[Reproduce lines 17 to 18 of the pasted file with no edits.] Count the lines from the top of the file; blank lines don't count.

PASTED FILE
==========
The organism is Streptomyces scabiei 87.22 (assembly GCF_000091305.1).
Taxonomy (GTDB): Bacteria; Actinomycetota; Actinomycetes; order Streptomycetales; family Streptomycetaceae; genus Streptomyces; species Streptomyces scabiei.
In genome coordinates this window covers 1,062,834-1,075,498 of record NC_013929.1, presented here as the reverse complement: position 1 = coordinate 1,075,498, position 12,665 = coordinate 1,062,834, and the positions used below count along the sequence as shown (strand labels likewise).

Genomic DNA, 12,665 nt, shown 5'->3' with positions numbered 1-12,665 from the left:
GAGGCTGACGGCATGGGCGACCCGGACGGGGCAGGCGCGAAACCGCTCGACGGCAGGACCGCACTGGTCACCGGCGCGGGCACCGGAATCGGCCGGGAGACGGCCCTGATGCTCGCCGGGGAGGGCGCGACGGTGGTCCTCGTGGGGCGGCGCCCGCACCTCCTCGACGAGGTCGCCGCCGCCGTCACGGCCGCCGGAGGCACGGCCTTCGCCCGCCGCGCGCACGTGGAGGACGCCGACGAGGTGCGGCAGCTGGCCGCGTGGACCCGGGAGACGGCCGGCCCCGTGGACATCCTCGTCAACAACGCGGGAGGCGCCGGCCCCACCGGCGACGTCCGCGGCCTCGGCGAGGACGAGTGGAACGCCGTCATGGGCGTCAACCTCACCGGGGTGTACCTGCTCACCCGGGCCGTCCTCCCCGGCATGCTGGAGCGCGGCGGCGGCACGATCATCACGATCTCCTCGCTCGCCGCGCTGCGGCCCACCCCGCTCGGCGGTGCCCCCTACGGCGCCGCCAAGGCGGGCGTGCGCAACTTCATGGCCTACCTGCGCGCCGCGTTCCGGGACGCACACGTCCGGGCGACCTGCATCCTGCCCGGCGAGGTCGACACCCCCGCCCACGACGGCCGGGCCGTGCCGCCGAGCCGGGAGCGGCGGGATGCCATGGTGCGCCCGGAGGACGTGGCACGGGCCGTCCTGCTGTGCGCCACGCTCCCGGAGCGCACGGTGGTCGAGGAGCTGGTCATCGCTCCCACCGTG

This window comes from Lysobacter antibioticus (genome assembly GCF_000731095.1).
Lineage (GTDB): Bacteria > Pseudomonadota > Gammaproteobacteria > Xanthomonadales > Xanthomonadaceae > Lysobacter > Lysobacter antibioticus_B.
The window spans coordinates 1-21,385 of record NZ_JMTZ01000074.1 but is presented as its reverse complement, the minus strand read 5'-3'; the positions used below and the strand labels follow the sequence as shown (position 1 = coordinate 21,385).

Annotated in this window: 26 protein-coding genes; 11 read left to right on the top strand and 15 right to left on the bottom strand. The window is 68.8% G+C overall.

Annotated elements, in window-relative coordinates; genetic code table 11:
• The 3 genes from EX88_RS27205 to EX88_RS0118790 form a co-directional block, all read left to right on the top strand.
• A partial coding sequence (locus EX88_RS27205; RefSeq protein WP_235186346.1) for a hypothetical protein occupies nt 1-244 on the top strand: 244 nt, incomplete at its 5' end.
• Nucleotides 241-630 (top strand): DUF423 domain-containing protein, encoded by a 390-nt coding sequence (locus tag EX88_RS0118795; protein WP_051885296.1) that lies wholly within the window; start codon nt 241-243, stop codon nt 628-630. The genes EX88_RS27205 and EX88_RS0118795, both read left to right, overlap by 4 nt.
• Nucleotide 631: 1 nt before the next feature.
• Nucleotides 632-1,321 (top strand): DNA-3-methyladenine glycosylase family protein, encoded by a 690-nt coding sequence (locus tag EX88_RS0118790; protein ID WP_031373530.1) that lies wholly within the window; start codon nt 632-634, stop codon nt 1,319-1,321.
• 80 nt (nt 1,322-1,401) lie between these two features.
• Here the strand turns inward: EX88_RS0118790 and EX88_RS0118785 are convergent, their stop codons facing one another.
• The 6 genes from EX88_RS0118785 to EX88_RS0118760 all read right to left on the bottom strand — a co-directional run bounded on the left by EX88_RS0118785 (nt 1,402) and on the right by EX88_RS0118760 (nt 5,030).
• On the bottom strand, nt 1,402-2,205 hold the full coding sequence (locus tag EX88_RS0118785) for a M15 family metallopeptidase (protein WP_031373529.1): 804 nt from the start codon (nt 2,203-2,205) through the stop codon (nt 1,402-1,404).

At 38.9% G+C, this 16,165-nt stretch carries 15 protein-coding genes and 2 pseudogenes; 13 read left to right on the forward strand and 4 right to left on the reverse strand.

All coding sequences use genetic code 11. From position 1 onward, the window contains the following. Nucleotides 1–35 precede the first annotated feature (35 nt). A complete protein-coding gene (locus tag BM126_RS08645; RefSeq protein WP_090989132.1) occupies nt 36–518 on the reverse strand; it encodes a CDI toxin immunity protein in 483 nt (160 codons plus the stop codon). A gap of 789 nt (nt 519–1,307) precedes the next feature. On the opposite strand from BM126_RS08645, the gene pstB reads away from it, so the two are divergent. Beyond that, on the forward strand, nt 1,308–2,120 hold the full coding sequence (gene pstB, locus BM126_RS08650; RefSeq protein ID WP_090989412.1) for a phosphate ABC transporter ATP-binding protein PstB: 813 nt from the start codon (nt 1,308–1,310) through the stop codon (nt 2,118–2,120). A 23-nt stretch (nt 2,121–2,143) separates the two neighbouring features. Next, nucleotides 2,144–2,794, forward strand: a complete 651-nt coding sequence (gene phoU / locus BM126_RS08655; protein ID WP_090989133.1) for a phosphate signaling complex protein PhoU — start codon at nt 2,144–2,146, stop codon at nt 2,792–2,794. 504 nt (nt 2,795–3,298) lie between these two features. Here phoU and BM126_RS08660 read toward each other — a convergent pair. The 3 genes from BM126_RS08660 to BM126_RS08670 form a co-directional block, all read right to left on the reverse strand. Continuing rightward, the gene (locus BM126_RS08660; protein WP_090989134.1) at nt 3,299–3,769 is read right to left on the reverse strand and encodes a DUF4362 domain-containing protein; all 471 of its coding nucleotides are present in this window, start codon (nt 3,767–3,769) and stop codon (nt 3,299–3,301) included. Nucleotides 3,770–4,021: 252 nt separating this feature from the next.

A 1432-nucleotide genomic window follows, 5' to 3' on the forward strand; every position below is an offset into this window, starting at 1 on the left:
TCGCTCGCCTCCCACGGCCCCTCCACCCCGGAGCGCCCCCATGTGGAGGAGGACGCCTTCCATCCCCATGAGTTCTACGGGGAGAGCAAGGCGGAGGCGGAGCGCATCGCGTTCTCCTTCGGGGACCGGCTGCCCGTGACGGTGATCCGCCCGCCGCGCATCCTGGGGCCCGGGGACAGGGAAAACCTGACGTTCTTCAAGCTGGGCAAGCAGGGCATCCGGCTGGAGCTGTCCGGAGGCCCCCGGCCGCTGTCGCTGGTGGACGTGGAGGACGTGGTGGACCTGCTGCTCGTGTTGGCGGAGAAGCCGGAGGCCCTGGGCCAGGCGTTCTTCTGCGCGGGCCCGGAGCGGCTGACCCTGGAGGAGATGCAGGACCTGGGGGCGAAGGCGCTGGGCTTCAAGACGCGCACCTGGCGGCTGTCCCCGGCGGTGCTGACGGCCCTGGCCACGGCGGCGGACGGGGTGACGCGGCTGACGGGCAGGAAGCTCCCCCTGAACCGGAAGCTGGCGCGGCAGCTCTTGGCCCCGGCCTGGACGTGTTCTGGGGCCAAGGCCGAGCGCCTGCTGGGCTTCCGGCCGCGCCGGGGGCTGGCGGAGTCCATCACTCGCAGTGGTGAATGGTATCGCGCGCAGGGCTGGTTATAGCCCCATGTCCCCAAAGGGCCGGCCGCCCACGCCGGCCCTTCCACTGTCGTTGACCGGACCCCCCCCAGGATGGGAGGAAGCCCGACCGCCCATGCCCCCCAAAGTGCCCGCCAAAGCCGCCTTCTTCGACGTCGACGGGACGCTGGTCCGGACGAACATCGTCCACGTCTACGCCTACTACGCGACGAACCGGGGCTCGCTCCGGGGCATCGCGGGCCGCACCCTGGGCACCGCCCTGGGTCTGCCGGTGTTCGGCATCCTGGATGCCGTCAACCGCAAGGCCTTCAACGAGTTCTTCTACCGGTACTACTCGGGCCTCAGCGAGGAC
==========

• Here the strand turns inward: EX88_RS0118790 and EX88_RS0118785 are convergent, their stop codons facing one another.
• The 6 genes from EX88_RS0118785 to EX88_RS0118760 all read right to left on the bottom strand — a co-directional run bounded on the left by EX88_RS0118785 (nt 1,402) and on the right by EX88_RS0118760 (nt 5,030).